The folks over at The Franklin Center for Government and Public Integrity are shining a light on school choice with a new project, Amplify School Choice. As we get ready for National School Choice Week (January 25 – 31, 2015), they asked me to respond to a few questions about school choice. They have posted the questions and my responses to the Amplify School Choice site, and I’m taking the liberty to re-post them here.
1) Can you summarize the meaning of school choice in one sentence?
School choice is simply recognizing that public education is not a system, but the idea that all children should have access to a quality education.
2) What made you get actively involved in this issue?
I first became interested in school choice when I was teaching in a traditional public school. Even in my relatively homogeneous school, I knew that I could not meet the needs of every student. Students are simply too diverse for a one-size-fits all approach; allowing schools to specialize and parents to choose simply made sense. I becamepassionate about school choice when my own kids were assigned to a school that couldn’t meet our family’s needs.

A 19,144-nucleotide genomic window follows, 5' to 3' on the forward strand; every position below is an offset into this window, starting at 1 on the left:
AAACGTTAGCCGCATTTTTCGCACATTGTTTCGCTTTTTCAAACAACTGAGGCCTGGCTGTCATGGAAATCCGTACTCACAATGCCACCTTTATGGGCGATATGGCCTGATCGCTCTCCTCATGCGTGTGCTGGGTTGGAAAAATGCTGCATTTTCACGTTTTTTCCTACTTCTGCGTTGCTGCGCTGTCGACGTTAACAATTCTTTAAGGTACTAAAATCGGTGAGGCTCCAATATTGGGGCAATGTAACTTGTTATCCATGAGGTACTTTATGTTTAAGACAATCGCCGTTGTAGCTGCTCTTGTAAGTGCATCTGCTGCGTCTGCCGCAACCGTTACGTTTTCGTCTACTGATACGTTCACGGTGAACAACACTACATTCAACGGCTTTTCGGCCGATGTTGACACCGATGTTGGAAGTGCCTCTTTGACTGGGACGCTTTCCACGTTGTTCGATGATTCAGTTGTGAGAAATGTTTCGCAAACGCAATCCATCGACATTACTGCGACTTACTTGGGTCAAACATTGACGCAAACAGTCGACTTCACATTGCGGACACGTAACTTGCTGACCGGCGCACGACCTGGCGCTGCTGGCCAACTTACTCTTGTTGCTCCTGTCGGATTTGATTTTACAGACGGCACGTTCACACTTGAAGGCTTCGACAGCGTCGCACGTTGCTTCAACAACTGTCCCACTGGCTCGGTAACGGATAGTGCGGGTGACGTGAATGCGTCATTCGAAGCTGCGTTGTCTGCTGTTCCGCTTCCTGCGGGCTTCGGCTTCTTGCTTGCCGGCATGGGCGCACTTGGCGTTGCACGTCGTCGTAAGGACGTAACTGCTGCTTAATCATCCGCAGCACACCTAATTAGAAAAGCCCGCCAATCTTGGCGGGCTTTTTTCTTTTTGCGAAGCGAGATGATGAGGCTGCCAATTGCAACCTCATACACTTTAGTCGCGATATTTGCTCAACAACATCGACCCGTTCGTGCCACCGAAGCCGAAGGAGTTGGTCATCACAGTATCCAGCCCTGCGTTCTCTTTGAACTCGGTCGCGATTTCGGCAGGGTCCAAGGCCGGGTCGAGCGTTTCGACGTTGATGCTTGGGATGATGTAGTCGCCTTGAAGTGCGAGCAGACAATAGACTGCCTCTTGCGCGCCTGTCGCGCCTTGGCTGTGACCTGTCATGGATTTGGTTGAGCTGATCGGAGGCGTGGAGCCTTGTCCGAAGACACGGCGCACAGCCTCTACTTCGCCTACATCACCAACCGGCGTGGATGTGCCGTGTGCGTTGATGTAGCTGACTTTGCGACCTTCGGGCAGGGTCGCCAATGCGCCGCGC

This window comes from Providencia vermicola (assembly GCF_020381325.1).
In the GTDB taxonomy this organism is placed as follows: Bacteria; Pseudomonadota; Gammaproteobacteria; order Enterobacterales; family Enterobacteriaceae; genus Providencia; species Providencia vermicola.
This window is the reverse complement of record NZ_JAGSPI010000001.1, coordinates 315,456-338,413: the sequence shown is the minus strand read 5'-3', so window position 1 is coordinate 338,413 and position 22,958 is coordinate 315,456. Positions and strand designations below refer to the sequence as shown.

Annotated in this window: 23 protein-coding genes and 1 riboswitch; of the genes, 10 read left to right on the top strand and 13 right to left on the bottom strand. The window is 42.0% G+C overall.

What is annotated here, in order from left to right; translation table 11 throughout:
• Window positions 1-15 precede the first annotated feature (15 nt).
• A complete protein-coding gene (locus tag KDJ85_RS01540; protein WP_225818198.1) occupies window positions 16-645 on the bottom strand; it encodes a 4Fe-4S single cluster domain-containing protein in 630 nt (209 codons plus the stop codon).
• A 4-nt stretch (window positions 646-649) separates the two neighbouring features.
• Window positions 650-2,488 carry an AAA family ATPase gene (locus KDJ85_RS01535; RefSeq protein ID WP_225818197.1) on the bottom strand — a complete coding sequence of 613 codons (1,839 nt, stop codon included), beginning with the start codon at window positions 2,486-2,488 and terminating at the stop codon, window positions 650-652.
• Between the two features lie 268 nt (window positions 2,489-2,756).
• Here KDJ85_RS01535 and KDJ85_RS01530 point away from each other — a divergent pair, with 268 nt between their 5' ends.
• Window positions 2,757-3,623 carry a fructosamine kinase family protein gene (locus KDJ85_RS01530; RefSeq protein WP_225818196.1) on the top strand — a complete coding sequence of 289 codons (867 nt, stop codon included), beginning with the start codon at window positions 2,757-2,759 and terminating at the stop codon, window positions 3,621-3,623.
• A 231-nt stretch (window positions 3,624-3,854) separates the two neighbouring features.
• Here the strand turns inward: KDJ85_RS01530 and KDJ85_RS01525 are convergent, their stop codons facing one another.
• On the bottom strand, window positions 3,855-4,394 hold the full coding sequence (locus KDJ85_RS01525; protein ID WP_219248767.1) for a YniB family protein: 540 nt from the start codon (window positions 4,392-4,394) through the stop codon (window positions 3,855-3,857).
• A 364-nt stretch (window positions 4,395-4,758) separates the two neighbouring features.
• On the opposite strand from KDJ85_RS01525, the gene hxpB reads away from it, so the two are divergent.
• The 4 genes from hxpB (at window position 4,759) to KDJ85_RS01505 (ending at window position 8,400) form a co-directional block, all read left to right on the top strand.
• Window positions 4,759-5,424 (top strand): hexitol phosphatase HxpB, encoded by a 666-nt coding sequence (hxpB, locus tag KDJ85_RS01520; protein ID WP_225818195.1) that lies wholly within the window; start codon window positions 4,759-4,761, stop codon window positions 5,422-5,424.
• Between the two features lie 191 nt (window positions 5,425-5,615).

3) What is the biggest misconception about school choice?
The biggest misconception about school choice is that it is somehow bad for teachers. As a result, teacher groups consistently oppose school choice initiatives. In reality, school choice provides options for teachers, just as it does for students. It gives teachers the ability to choose a school that aligns with their vision of what a quality education looks like. Moreover, it creates a market for their skills.
4) Is there an aspect of school choice that you think is often overlooked, or doesn’t receive the attention it deserves?
When people want to know if a restaurant is good, they can click a host of different apps and have access to scores of reviews. In almost any area where there is a competitive market, there is a plethora of information. When it comes to education, however, it is much more difficult.
Because of this, critics of school choice are quick to argue that parents might not make the best educational decisions for their children. They either do not realize or ignore the transformational impact that choice can have. With choice, parents have an incentive to ‘shop around.’
Now, they have a need for information; a need that will be met in much the same way as it is in other competitive markets. The bottom line is that choice shifts parents and students from recipients of education to consumers of education.
5) What more can be done to expand school choice across the nation?
We must continue to share the positive message of school choice: It empowers parents and expands options for students and teachers.
So far, more than 11,000 events are scheduled for National School Choice Week. I’ll be moderating a discussion with students in Kansas City (Jan. 27) and in St. Louis (Jan. 29). If you are interested in finding out more about school choice, I invite you to join us.